General Management MBA for Human Resources Career

Unlike the Indian MBA scene, MBA at most top schools abroad doesn’t allow an applicant to opt for a particular stream right away.

Most top business schools provide a General Management MBA with electives that allows students to select electives focused on various subjects of their interest.

During the MBA application process, students are required to elaborate on their post-MBA goals. However, the admissions committee does not expect students to follow through on these. This is done to gauge an applicant’s understanding of why they need an MBA and how they plan to utilize it.

A student’s understanding of the business world drastically changes and expands during their first year at a business school. Thus, a lot of MBA students end up moving in a direction different from their goals story. Had business schools not had the provision of selecting electives, students would be stuck with the goals they had started school with. This would beat the purpose of a global MBA experience, which is to expand an individual.

Moving on to a Human Resources career post-General Management MBA.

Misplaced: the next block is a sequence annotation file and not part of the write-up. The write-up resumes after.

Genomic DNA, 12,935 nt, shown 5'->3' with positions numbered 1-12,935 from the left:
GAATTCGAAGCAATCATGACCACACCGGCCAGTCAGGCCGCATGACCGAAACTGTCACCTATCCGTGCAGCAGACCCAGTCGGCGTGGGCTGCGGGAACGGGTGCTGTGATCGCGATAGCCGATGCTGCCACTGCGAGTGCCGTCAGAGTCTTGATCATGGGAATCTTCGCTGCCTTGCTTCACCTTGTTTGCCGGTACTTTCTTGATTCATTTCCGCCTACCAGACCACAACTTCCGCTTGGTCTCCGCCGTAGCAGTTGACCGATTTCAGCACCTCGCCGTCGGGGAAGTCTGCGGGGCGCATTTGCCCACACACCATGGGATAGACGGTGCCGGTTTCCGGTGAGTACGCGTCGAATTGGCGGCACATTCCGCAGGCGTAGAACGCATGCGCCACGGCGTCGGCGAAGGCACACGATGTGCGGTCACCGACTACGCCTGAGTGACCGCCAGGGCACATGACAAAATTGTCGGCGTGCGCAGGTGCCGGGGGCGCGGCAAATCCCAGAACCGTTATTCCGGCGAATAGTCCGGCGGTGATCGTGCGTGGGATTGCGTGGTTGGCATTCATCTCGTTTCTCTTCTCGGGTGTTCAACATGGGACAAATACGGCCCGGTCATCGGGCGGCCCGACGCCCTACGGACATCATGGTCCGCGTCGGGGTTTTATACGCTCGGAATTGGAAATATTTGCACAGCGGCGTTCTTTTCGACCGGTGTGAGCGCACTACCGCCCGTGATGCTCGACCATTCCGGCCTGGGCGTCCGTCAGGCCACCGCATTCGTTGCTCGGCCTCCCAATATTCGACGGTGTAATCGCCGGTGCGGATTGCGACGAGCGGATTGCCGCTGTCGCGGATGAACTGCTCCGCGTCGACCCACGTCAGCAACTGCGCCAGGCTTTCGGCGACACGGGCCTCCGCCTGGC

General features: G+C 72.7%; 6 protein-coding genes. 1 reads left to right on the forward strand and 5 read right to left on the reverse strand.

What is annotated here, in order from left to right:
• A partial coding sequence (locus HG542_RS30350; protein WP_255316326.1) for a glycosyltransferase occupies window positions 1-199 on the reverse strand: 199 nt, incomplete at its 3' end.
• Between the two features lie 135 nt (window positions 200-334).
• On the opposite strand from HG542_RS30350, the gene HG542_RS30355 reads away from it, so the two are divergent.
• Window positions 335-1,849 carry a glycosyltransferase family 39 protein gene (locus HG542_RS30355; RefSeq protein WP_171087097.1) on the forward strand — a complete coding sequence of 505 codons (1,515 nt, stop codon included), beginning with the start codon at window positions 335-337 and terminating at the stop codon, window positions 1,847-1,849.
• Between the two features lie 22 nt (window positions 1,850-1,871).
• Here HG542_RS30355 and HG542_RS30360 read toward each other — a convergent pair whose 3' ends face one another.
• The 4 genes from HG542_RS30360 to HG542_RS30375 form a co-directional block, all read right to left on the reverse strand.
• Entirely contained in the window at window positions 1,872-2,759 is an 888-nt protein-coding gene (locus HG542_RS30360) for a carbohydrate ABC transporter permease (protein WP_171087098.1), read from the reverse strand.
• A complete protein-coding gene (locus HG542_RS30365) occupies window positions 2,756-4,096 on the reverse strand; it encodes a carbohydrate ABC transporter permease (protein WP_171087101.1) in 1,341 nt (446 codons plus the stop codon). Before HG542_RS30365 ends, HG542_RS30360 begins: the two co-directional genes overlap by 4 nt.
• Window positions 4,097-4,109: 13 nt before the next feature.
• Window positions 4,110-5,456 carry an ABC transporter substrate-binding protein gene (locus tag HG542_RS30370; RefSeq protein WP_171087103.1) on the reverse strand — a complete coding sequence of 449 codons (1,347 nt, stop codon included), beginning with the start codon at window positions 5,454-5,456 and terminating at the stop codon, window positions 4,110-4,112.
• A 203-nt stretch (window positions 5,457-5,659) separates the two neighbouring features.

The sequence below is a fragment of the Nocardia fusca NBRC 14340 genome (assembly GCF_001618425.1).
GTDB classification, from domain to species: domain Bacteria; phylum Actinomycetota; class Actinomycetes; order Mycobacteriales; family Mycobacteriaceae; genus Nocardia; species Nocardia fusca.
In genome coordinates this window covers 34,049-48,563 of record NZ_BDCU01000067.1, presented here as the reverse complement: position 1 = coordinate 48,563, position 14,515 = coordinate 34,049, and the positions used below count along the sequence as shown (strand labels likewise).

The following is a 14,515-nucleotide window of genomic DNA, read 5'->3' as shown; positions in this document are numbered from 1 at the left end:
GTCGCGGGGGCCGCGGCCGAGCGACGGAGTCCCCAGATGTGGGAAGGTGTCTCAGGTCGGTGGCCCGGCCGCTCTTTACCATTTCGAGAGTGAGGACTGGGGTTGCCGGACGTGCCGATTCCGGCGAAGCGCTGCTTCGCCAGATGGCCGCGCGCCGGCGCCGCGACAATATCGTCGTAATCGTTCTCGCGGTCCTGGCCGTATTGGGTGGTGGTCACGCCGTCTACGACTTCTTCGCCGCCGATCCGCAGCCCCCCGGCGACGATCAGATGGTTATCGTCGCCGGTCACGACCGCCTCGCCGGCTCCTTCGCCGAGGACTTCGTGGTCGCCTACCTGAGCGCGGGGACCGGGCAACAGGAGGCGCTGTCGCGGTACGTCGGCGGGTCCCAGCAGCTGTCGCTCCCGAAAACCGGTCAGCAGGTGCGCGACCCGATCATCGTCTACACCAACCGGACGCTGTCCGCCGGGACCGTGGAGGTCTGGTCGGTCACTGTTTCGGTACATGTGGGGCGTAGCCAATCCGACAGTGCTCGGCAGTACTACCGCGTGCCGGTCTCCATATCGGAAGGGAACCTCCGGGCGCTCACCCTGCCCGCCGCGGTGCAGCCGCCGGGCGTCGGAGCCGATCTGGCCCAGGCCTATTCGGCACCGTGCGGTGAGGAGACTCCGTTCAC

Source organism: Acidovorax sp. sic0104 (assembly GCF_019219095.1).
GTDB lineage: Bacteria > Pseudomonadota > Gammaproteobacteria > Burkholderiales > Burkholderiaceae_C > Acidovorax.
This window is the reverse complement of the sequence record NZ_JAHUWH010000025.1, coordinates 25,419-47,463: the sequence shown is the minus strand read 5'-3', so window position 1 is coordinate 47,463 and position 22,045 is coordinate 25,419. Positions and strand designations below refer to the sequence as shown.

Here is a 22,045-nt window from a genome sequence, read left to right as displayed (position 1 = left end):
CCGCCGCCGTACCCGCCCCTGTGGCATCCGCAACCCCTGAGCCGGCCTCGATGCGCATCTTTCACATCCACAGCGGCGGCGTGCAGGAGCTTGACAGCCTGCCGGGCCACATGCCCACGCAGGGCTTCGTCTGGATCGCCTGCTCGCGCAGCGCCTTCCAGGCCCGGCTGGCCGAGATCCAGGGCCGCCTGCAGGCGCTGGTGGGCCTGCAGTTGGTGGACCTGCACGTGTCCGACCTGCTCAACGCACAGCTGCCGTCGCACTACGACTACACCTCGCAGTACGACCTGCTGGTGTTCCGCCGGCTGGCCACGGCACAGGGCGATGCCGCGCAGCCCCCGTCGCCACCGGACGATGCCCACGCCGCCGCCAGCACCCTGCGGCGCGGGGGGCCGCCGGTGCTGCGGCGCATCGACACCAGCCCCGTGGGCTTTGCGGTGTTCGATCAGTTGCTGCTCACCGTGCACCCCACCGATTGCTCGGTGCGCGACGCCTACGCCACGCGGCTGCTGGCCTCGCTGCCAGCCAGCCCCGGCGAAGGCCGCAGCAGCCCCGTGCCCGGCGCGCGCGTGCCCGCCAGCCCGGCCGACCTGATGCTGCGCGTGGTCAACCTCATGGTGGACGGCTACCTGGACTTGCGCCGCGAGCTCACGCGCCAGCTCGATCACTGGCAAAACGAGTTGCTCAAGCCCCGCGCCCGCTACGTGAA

A Rockstar applicant of ours, Damini, is proof that a General Management MBA can help an applicant create an amazing career as an HR Leader.

In 2018, Damini graduated from Nanyang Technological University Singapore and is currently leading HR initiatives for Grifols as the Regional HR Partner for Asia-Pacific and the Middle-East.

Attending Asia’s #6 business school surely introduces a student to diversity and a cultural shock. This can be especially dangerous when the MBA program is hardly 10 months. However, Damini thrived in the demanding environment of a General MBA at a top school and then as an HR leader at a top firm.

Why choose a General Management MBA for a Human Resources Career?

Let’s first try to understand how a general management MBA turned Damini into the HR leader that we see today.